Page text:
By Jithendri Gomes
Climate change is now a normal term in our vocabulary, and it is almost clichéd as it is used so commonly. It was an unknown one to the generation before us. This fact alone must warn you of the dangers of letting it pass or be vainly mentioned. It now has a direct and more in-your-face presence in our lives. Do you toss and turn at night because it is too warm? Is it too hot to be outside during the day? Does it rain so hard that it floods your house or road? Do you find the prices of vegetables and fruits rising every day? You have climate change to blame for all of this and many more dilemmas.
Climate change and global warming are often used interchangeably but have distinct meanings. Similarly, the terms “weather” and “climate” are sometimes confused, though they refer to events with broadly different dimensions and timescales.
Weather refers to atmospheric conditions that occur locally over short periods of time, from minutes to hours or days. Familiar examples include rain, snow, clouds, wind, floods, or thunderstorms. Climate, on the other hand, refers to the long-term regional or even global average of temperature, humidity, and rainfall patterns over seasons, years, or decades.
Global warming refers to the long-term warming of the planet that began in the early 20th century, most notably since the late 1970s due to the increase in fossil fuel emissions as per the Industrial Revolution. Since 1880, the average surface temperature has gone up by about 1 °C or more. 2016 has been the warmest year so far, and the current decade since 2010 has been the warmest decade. This certainly has to be frightening news.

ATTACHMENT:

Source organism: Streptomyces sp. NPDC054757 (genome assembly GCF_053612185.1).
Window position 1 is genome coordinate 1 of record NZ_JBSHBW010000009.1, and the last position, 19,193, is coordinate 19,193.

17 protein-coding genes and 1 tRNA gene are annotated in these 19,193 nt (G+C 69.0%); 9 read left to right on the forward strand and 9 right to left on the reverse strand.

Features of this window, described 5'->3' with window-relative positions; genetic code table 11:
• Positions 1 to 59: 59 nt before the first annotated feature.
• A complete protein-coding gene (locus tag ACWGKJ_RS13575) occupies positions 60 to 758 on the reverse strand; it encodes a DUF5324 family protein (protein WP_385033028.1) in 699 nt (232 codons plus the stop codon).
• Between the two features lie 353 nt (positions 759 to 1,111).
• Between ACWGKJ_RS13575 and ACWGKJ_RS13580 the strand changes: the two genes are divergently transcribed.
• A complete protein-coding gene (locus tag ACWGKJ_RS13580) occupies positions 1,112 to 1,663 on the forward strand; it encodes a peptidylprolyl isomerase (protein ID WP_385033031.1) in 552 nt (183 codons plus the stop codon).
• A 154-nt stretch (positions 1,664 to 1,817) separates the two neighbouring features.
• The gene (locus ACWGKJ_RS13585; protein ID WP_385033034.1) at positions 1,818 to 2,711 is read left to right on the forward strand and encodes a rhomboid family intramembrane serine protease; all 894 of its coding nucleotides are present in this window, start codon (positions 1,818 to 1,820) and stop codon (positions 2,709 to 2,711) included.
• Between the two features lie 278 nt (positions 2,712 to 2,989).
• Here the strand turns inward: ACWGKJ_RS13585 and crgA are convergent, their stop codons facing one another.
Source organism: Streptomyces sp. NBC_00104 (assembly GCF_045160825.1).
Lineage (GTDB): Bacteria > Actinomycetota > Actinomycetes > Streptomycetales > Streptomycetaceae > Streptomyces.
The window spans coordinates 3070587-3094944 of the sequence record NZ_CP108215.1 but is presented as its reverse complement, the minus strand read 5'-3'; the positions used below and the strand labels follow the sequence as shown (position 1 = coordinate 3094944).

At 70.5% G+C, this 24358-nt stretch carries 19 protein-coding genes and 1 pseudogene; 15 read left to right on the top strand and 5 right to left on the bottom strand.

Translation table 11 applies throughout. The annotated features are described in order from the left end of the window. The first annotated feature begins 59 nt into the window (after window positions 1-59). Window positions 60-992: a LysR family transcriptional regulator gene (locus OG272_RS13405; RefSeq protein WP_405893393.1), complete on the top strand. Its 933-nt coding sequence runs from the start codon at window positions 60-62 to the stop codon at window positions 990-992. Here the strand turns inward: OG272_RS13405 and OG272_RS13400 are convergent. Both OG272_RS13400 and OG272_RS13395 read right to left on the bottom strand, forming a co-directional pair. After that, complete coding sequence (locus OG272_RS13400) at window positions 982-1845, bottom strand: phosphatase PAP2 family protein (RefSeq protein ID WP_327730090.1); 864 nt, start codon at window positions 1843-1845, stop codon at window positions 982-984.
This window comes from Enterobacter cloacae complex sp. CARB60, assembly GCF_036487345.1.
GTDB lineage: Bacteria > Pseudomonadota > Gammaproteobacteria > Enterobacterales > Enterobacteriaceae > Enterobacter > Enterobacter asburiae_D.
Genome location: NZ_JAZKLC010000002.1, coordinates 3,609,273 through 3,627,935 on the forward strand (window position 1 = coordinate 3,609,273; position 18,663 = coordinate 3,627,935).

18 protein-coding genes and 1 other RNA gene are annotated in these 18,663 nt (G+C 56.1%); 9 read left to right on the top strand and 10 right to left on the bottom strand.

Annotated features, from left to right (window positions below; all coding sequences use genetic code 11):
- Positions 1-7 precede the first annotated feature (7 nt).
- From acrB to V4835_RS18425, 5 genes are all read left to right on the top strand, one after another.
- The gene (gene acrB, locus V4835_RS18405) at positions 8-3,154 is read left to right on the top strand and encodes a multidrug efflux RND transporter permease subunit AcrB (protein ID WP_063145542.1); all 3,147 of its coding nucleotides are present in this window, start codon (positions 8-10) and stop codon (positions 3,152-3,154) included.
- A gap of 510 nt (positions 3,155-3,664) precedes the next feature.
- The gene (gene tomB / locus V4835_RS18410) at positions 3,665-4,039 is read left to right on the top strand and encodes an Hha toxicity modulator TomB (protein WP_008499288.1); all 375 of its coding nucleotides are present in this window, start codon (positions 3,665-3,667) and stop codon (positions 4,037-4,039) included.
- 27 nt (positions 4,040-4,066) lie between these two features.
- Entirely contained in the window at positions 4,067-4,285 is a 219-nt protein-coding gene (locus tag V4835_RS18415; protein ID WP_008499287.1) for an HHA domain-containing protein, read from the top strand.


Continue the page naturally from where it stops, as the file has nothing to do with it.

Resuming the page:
Climate change refers to a broad range of global phenomena created predominantly by burning fossil fuels, which add heat-trapping gases to Earth’s atmosphere. These phenomena include the increased temperature trends described by global warming, but also encompass changes such as sea level rise; ice mass loss in Greenland, Antarctica, the Arctic, and mountain glaciers worldwide; shifts in flower and plant blooming; and extreme weather events. We know we are experiencing climate change now more than ever in Sri Lanka because of the extreme weather patterns.
To educate us more on these issues, we spoke to Dr. Erandathie Lokupitiya who is well-qualified and an admired professional in her field with many research papers published with her work.